Buddha's Little Finger

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Penguin, Dec 1, 2001 - Fiction - 352 pages
5 Reviews
Russian novelist Victor Pelevin is rapidly establishing himself as one of the most brilliant young writers at work today. His comic inventiveness and mind-bending talent prompted Time magazine to proclaim him a "psychedelic Nabokov for the cyber-age." In his third novel, Buddha's Little Finger, Pelevin has created an intellectually dazzling tale about identity and Russian history, as well as a spectacular elaboration of Buddhist philosophy. Moving between events of the Russian Civil War of 1919 and the thoughts of a man incarcerated in a contemporary Moscow psychiatric hospital, Buddha's Little Finger is a work of demonic absurdism by a writer who continues to delight and astonish.

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excellent translation of this great fiction

User Review  - frolicking0 - Overstock.com

I read it in both languages and Id recommend it to all readers who are interested in truth about Russia Russian culture and its spiritual path to enlightenment Read full review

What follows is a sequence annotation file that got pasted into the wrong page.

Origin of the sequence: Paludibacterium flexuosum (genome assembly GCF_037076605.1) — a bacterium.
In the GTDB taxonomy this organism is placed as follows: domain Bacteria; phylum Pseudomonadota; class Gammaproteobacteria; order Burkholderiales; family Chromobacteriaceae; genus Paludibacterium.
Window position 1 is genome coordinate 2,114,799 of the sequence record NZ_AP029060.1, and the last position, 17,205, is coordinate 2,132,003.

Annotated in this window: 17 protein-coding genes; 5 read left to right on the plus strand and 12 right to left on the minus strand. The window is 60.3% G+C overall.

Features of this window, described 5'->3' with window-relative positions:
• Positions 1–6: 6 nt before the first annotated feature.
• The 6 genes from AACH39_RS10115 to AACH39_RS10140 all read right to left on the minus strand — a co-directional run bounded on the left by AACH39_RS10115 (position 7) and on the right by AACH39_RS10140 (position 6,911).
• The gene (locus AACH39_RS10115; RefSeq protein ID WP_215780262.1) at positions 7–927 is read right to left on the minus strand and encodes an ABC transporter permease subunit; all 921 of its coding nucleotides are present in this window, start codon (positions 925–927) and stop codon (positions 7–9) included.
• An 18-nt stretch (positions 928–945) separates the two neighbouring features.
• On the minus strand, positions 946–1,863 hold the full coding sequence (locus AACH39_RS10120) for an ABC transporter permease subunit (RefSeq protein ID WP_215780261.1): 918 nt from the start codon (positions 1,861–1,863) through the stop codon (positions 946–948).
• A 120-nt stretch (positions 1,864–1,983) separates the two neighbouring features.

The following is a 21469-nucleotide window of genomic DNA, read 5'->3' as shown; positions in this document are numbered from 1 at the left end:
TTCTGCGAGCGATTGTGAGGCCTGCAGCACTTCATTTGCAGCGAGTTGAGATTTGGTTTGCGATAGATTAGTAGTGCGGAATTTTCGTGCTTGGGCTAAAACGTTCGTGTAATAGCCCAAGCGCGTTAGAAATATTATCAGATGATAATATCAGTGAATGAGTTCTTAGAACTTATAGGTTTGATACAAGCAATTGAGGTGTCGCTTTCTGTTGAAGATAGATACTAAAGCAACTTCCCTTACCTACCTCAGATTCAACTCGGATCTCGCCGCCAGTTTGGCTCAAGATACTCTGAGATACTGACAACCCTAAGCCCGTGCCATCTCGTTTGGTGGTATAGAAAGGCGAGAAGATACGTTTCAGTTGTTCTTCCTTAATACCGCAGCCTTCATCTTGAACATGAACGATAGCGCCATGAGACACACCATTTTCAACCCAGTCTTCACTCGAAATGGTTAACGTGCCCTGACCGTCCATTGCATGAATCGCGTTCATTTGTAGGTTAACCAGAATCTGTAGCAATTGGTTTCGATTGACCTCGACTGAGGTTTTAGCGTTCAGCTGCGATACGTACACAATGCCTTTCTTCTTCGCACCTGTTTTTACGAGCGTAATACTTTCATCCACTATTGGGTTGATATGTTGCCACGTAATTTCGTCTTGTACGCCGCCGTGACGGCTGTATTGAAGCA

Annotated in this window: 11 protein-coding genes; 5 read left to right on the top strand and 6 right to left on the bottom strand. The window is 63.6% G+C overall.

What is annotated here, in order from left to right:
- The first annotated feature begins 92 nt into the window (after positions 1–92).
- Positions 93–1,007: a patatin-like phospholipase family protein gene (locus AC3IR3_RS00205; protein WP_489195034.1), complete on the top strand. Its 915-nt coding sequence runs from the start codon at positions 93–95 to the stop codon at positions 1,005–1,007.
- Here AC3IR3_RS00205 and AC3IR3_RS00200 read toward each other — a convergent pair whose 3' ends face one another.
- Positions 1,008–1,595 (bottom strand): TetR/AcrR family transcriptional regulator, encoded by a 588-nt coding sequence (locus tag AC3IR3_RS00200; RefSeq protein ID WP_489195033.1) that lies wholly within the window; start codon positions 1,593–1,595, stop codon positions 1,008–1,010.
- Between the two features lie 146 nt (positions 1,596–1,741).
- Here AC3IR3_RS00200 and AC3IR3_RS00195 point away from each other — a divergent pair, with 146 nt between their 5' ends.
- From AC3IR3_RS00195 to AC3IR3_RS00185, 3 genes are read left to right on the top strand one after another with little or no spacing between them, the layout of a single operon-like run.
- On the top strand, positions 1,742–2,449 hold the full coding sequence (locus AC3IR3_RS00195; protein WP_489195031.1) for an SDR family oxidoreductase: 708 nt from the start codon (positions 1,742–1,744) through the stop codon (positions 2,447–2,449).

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User Review  - ursula - LibraryThing

Weird, deeply weird. Multiple storylines, interludes from other points of view, philosophy and history all rolled into one. The main character, Pyotr Voyd (the name is no accident), is in a present ... Read full review

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About the author (2001)

Victor Pelevin is the author of A Werewolf Problem in Central Russia and Other Stories, The Life of Insects, Omon Ra, The Yellow Arrow, and The Blue Lantern, a collection of short stories that won the Russian "Little Booker" Prize. His novel Buddha's Little Finger was shortlisted for the International IMPAC Dublin Literary Award. He was named by The New Yorker as one of the best European writers under thirty-five and by The Observer newspaper in London as one of "twenty-one writers to watch for the 21st century."

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